Spatial effects of the Canterbury earthquakes on inanga spawning habitat and implications for waterways management (2016)
Type of ContentReports
The Canterbury earthquakes resulted in numerous changes to the waterways of Ōtautahi Christchurch. These included bank destabilisation, liquefaction effects, changes in bed levels, and associated effects on flow regimes and inundation levels.
This study set out to determine if these effects had altered the location and pattern of sites utilised by īnanga (Galaxias maculatus) for spawning, which are typically restricted to very specific locations in upper estuarine areas.
Extensive surveys were carried out in the Heathcote/Ōpāwaho and Avon/Ōtākaro catchments over the four peak months of the 2015 spawning season. New spawning sites were found in both rivers and analysis against pre-earthquake records identified that other significant changes have occurred.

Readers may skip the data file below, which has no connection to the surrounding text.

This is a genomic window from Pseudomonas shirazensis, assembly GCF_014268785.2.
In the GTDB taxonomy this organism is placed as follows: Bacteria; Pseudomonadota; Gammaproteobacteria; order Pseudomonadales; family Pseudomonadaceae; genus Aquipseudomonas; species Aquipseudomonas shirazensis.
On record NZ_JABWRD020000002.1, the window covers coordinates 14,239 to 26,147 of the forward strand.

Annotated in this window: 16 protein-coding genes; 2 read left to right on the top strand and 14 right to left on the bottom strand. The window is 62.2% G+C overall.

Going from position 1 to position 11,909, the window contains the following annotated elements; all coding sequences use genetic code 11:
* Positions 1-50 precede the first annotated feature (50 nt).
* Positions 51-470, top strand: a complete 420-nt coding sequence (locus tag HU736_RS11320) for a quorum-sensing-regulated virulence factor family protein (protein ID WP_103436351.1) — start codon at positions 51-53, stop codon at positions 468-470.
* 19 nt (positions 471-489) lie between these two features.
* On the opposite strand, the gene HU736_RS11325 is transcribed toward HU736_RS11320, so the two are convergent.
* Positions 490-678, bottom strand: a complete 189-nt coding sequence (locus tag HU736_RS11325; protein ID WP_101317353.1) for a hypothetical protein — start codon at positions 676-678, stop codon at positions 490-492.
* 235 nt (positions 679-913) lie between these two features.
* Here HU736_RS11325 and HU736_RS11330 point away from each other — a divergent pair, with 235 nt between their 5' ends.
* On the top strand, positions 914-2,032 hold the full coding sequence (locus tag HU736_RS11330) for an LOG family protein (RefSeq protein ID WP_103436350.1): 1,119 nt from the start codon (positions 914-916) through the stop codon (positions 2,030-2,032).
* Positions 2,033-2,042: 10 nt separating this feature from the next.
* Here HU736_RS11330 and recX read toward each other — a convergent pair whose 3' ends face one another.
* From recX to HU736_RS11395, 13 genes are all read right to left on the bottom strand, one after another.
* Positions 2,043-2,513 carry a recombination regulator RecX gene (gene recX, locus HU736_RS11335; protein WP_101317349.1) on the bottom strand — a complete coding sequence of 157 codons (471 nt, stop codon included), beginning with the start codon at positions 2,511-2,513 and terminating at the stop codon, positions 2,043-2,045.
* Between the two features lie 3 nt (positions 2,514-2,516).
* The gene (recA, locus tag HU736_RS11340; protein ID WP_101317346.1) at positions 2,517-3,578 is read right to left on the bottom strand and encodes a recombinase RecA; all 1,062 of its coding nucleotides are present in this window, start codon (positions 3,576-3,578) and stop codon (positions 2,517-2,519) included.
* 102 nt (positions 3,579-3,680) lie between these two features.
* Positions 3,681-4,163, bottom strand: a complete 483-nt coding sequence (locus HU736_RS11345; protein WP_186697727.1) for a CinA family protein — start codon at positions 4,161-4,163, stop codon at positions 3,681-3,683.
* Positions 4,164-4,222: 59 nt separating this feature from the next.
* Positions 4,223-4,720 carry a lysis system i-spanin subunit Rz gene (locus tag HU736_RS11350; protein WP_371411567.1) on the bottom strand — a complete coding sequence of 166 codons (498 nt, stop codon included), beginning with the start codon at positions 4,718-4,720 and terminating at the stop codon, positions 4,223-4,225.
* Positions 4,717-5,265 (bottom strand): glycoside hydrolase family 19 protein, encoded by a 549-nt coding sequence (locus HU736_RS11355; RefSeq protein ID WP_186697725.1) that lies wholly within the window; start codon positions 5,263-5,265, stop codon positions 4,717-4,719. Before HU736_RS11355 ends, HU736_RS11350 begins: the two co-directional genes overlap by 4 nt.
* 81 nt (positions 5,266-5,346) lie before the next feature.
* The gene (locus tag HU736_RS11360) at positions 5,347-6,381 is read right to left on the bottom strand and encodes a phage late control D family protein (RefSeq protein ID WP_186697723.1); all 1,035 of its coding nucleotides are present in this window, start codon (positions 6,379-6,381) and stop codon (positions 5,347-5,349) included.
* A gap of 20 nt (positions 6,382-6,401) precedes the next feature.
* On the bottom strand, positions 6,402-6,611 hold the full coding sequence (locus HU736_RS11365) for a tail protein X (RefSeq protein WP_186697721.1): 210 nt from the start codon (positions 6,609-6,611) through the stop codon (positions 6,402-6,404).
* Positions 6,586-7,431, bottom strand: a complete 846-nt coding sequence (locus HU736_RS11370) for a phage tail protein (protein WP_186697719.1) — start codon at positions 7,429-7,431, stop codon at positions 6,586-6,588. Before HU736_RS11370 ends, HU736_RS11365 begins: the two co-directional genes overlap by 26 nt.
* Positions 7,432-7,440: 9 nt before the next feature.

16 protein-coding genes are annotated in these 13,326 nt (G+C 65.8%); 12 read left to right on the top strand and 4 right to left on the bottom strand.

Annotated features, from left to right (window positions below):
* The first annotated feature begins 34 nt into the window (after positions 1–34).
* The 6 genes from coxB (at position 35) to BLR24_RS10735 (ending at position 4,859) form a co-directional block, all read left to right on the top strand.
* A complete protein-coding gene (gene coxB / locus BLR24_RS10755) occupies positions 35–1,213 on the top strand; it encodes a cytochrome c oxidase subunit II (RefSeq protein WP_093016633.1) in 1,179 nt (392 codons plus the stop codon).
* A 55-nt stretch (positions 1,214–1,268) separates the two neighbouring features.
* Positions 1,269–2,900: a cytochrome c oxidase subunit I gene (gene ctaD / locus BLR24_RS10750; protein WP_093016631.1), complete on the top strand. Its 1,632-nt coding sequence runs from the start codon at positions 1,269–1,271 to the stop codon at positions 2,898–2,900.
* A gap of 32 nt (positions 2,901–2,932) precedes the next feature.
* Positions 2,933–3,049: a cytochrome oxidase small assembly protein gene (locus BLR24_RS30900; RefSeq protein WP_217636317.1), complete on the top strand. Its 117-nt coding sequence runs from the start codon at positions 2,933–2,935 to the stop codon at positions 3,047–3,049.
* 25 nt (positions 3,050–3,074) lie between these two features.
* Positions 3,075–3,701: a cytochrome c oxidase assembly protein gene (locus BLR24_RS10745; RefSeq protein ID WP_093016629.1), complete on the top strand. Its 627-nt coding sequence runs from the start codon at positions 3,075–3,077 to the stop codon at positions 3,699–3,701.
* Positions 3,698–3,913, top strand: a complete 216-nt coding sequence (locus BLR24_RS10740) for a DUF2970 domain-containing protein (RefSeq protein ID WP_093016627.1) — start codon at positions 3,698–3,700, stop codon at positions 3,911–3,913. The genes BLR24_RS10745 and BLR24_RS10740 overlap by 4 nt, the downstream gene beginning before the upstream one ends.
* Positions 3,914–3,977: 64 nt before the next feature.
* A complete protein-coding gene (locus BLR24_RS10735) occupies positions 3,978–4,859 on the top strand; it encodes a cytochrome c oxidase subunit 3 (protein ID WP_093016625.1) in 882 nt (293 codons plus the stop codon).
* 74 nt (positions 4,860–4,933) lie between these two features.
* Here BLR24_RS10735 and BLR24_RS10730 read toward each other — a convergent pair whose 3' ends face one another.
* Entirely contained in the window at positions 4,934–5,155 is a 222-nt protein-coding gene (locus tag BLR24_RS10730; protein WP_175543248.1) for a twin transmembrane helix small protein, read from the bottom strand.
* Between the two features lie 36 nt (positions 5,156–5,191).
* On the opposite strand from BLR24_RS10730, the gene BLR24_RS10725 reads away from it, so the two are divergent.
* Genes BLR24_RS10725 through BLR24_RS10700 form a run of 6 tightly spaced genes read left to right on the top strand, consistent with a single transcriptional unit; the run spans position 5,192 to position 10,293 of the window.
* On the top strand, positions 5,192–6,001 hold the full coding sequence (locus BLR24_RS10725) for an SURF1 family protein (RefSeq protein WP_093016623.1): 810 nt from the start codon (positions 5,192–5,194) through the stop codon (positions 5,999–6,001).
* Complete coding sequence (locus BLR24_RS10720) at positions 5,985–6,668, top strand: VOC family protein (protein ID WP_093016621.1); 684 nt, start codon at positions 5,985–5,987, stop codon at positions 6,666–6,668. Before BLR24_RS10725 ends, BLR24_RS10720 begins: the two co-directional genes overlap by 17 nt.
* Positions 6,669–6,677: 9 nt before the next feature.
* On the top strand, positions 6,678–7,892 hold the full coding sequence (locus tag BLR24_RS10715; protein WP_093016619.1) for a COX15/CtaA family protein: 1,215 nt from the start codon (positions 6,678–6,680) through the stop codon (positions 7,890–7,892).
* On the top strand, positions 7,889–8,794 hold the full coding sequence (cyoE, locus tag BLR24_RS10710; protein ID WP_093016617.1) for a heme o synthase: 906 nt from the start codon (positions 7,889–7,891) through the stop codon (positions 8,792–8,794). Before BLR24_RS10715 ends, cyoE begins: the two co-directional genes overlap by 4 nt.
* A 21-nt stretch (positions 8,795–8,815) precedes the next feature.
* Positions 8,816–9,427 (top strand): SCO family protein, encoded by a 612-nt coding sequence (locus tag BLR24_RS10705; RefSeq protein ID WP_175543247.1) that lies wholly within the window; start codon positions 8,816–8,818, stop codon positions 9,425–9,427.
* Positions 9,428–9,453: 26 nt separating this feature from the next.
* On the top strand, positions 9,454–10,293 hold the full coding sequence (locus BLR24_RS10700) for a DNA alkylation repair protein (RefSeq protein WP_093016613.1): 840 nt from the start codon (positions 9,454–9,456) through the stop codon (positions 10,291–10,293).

Major changes include the finding of many new spawning sites in the Heathcote/Ōpāwaho catchment. Sites now occur up to 1.5km further downstream than the previously reported limit and include the first records of spawning below the Woolston Cut. Spawning sites in the Avon/Ōtākaro catchment also occur in new locations. In the mainstem, sites now occur both upstream and downstream of all previously reported locations. A concentrated area of spawning was identified in Lake Kate Sheppard at a distinctly different location versus pre-quake records, and no spawning was found on the western shores. Spawning was also recorded for the first time in Anzac Creek, a nearby waterway connected to Lake Kate Sheppard via a series of culverts.
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